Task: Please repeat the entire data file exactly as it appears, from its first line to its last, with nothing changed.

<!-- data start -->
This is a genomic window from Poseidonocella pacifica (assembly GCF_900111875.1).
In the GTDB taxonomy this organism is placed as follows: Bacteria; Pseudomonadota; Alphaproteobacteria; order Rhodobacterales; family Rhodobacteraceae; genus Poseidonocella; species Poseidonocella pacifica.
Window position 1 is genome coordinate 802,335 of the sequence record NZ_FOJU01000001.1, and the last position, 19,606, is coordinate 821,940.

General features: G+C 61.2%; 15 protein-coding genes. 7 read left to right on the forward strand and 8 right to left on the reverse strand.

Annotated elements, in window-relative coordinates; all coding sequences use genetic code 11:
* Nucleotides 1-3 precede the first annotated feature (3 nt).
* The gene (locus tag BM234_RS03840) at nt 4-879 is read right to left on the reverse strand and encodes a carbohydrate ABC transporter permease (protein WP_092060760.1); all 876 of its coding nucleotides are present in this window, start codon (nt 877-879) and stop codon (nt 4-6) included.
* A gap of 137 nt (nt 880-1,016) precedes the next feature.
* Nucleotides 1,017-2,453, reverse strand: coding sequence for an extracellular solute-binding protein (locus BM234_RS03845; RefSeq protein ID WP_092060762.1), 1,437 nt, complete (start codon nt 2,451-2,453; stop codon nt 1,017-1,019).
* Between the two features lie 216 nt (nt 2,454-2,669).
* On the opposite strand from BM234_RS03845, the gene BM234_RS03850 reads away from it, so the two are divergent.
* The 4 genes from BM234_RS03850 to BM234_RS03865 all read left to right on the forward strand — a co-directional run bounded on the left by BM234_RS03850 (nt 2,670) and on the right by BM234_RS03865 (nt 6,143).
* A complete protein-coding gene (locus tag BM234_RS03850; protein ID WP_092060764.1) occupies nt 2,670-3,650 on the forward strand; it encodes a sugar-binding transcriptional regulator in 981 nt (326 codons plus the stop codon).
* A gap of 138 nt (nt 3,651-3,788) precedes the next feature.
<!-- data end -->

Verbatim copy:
This is a genomic window from Poseidonocella pacifica (assembly GCF_900111875.1).
In the GTDB taxonomy this organism is placed as follows: Bacteria; Pseudomonadota; Alphaproteobacteria; order Rhodobacterales; family Rhodobacteraceae; genus Poseidonocella; species Poseidonocella pacifica.
Window position 1 is genome coordinate 802,335 of the sequence record NZ_FOJU01000001.1, and the last position, 19,606, is coordinate 821,940.

General features: G+C 61.2%; 15 protein-coding genes. 7 read left to right on the forward strand and 8 right to left on the reverse strand.

Annotated elements, in window-relative coordinates; all coding sequences use genetic code 11:
* Nucleotides 1-3 precede the first annotated feature (3 nt).
* The gene (locus tag BM234_RS03840) at nt 4-879 is read right to left on the reverse strand and encodes a carbohydrate ABC transporter permease (protein WP_092060760.1); all 876 of its coding nucleotides are present in this window, start codon (nt 877-879) and stop codon (nt 4-6) included.
* A gap of 137 nt (nt 880-1,016) precedes the next feature.
* Nucleotides 1,017-2,453, reverse strand: coding sequence for an extracellular solute-binding protein (locus BM234_RS03845; RefSeq protein ID WP_092060762.1), 1,437 nt, complete (start codon nt 2,451-2,453; stop codon nt 1,017-1,019).
* Between the two features lie 216 nt (nt 2,454-2,669).
* On the opposite strand from BM234_RS03845, the gene BM234_RS03850 reads away from it, so the two are divergent.
* The 4 genes from BM234_RS03850 to BM234_RS03865 all read left to right on the forward strand — a co-directional run bounded on the left by BM234_RS03850 (nt 2,670) and on the right by BM234_RS03865 (nt 6,143).
* A complete protein-coding gene (locus tag BM234_RS03850; protein ID WP_092060764.1) occupies nt 2,670-3,650 on the forward strand; it encodes a sugar-binding transcriptional regulator in 981 nt (326 codons plus the stop codon).
* A gap of 138 nt (nt 3,651-3,788) precedes the next feature.